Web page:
Mixed martial arts, also known as no-holds-barred fighting, is a combat sport that mixes techniques from different martial arts, Greco-Roman wrestling, boxing, and Brazilian jujitsu. While mixed martial arts have been around since the late 1800s, it was Bruce Lee who made the movement popular by creating a unique fighting style that combined everything from western boxing to karate to fencing. Mixed martial arts didn’t become an official sport until the Ultimate Fighting Championship was established in the United States in 1992. Pankration, a form of mixed martial arts originally practiced in Greece as far back as 648 B.C., is now under consideration to become an Olympic sport. There are very few rules in mixed martial arts, all of which were established over the last ten years. Before that, mixed martial arts was a brutal combat sport in which the health of the fighter was always at risk. The new rules dictate that certain moves, including head butts, biting, and eye gouging. Attacks to the groin area, kidneys, and trachea are also prohibited. Because there is no worldwide association presiding over mixed martial arts, rules vary from country to country. Amateur fights usually have a stricter set of rules, in order to protect the health of the fighter.
There are basically three stages during a mixed martial arts fight: stand-up fighting, clinch fighting, and ground fighting. Stand-up fighting includes techniques such as kicking, punching, kneeing, and elbowing the opponent, while ground fighting involves holding the opponent down through the use of grappling holds. Clinch fighting means holding the opponent, either to prevent strikes or to get the dominant position while on the ground.
Yves Edwards began training in traditional martial arts in his youth before eventually taking up mixed martial arts. Like many aspiring martial artists, Edwards cites Hong Kong cinema as a formative influence. “I’ve always liked the old Hong Kong flicks, and I was a big comic book fan, you know the superheroes, they were always big in my mind. Anything that will make me physically better than the average person, and teach me to do things that the average person can’t do, I was game for it.” He is a well-rounded fighter, with a strong boxing background, training with Lewis Wood, a #6 WBA Featherweight boxer. This is in addition to his experience in muay thai and Brazilian jujitsu. Something of a showman, Edwards calls his fighting style “Thugjitsu.” It’s just finding what’s a weakness in your opponent compared to your strength, and exploiting it. Edwards also teaches Thugjitsu at The Revolution Dojo in Houston, Texas.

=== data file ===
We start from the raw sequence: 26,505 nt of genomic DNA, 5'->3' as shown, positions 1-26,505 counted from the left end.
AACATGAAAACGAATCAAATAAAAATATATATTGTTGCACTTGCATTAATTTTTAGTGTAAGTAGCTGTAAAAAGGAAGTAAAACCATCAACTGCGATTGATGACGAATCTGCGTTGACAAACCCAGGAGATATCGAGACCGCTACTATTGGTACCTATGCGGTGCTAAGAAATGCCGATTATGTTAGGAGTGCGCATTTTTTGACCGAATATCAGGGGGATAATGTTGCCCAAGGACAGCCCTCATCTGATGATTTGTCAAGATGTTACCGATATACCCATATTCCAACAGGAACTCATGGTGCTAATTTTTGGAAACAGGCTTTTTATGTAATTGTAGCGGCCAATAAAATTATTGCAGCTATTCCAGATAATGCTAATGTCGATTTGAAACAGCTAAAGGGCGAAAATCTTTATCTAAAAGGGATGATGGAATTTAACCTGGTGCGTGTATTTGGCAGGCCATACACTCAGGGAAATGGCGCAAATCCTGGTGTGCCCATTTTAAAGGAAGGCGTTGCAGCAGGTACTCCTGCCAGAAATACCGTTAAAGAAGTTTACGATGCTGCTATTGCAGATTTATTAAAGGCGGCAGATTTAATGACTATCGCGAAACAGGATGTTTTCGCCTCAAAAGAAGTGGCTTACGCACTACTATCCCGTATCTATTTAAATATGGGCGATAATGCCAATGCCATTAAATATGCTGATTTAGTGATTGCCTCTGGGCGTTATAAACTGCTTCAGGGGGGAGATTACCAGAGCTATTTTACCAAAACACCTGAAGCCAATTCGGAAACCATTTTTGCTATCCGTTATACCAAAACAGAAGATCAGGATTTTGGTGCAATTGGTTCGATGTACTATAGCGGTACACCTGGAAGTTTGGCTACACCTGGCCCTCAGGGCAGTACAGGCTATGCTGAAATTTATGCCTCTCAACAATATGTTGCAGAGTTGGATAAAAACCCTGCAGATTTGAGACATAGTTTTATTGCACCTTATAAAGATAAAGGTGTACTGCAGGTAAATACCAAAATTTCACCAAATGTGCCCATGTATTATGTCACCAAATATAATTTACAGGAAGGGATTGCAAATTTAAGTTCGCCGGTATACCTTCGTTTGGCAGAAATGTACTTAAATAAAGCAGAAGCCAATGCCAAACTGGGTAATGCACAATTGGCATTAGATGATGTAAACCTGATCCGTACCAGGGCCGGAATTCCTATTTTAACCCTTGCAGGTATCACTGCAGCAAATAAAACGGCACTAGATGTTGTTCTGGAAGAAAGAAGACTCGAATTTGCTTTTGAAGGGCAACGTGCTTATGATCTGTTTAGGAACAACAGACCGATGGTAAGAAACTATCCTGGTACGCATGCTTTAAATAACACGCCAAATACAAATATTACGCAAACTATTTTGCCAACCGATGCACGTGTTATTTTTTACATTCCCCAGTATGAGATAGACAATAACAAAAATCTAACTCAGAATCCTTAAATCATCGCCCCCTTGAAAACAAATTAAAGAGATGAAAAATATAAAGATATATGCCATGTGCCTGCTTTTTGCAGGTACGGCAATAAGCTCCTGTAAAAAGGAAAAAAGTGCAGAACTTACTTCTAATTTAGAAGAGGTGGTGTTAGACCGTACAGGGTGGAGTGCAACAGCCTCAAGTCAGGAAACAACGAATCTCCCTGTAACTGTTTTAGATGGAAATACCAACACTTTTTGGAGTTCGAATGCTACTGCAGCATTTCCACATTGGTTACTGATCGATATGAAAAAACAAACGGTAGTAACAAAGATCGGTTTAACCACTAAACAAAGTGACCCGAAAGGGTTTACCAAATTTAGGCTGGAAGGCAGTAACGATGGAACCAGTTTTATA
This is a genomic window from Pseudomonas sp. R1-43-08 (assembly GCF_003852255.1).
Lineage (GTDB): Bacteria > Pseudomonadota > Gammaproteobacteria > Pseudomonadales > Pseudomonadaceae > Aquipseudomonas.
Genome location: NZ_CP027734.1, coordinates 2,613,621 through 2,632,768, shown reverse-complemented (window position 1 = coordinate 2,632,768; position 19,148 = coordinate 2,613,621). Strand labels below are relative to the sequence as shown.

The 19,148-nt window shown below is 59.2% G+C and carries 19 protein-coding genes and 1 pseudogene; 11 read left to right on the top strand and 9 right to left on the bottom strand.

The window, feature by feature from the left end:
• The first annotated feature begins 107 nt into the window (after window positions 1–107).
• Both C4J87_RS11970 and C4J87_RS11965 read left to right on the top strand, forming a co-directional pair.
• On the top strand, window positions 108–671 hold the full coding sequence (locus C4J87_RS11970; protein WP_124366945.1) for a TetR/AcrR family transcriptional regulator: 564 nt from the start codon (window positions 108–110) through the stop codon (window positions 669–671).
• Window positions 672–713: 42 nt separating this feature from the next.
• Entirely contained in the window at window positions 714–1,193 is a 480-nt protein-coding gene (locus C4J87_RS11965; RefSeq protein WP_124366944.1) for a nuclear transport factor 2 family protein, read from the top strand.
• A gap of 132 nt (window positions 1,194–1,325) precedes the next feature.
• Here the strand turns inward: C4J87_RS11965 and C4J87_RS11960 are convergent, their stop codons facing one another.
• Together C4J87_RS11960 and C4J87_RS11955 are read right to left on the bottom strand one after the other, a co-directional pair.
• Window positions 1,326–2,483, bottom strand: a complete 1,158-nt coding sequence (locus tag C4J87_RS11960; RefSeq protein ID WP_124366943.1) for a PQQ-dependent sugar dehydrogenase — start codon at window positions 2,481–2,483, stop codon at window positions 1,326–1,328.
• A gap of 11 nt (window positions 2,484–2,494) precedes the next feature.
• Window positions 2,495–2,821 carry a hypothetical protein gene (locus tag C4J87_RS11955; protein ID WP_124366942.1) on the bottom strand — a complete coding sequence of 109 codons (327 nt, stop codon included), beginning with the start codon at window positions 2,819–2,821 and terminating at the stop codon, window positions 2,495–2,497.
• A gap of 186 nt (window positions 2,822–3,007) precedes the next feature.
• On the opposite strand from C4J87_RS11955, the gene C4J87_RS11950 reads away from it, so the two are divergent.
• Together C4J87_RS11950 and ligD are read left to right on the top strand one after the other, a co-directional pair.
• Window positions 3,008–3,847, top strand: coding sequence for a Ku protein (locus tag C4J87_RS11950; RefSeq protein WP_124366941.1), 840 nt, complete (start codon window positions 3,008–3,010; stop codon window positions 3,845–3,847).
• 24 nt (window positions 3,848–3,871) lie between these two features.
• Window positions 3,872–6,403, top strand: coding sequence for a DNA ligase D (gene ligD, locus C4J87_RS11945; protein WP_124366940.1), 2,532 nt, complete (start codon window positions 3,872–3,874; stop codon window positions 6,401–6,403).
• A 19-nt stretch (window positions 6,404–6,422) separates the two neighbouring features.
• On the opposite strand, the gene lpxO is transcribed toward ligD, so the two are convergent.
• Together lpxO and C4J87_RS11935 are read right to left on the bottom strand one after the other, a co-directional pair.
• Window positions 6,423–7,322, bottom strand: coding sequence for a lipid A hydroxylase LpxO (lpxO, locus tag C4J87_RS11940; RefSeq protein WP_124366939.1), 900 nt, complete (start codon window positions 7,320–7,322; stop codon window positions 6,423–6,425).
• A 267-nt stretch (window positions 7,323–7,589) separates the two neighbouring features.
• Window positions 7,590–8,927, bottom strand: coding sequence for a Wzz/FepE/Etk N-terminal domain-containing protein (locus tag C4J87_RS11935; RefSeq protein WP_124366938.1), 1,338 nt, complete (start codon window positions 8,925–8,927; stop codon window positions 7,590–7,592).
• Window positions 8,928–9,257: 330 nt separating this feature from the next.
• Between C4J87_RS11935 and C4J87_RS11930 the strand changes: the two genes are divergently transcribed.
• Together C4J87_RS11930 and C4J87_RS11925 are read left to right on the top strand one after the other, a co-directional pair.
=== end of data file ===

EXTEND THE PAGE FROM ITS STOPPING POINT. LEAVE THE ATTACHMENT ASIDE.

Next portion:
For the last fourteen years, “Big” John McCarthy has been the world’s pre-eminent mixed martial arts referee, beginning with his participation at UFC 2 on March 11, 1994, in Denver, Colorado. McCarthy has refereed nearly six hundred bouts worldwide. His unmatched tenure includes many of the sport’s greatest moments, including Tito Ortiz-Ken Shamrock at UFC 40 in 2002, and Randy Couture-Tim Sylvia at UFC 68 in March 2008. McCarthy was one of the original authors of the mixed martial arts rules and regulations that are utilized today, and is a recognized historian of the sport. His advocacy of the sport has been instrumental in the passage of MMA regulations in numerous states. In 2002, McCarthy spoke at the Association of Boxing Commissions, delivering a presentation MMA’s merits. He would address the association three more times at its annual events, and was later invited back to teach educational seminars for both the ABC and international Professional Ring Officials Association (IPRO). McCarthy has also travelled and taught at nearly twenty individual athletic commissions in North America. McCarthy served a police officer with the Los Angeles Police Department from 1985 to 2007. McCarthy was awarded his Tactic/Self-Defense Instructor Certification by the LAPD on August 12, 1993, and taught until his retirement on September 15. In his twenty-two years on the force, McCarthy instructed over one thousand recruits in arrest-and-control procedures and survival tactics. In 2007, California State Senator James Battin awarded McCarthy with a commendation for his career accomplishments in the sport, “for the work he has dome to increase the safety, visibility, and importance of mixed martial arts.” In Sept. 2006, Brazilian jujitsu black belt McCarthy opened Big John McCarthy’s Ultimated Training Academy (BJMUTA), the first fully functional MMA gym in Valencia, California, where he also teaches. McCarthy drafted a curriculum and testing system named Command for MMA referees and judges, which is the only program accredited by the ABC.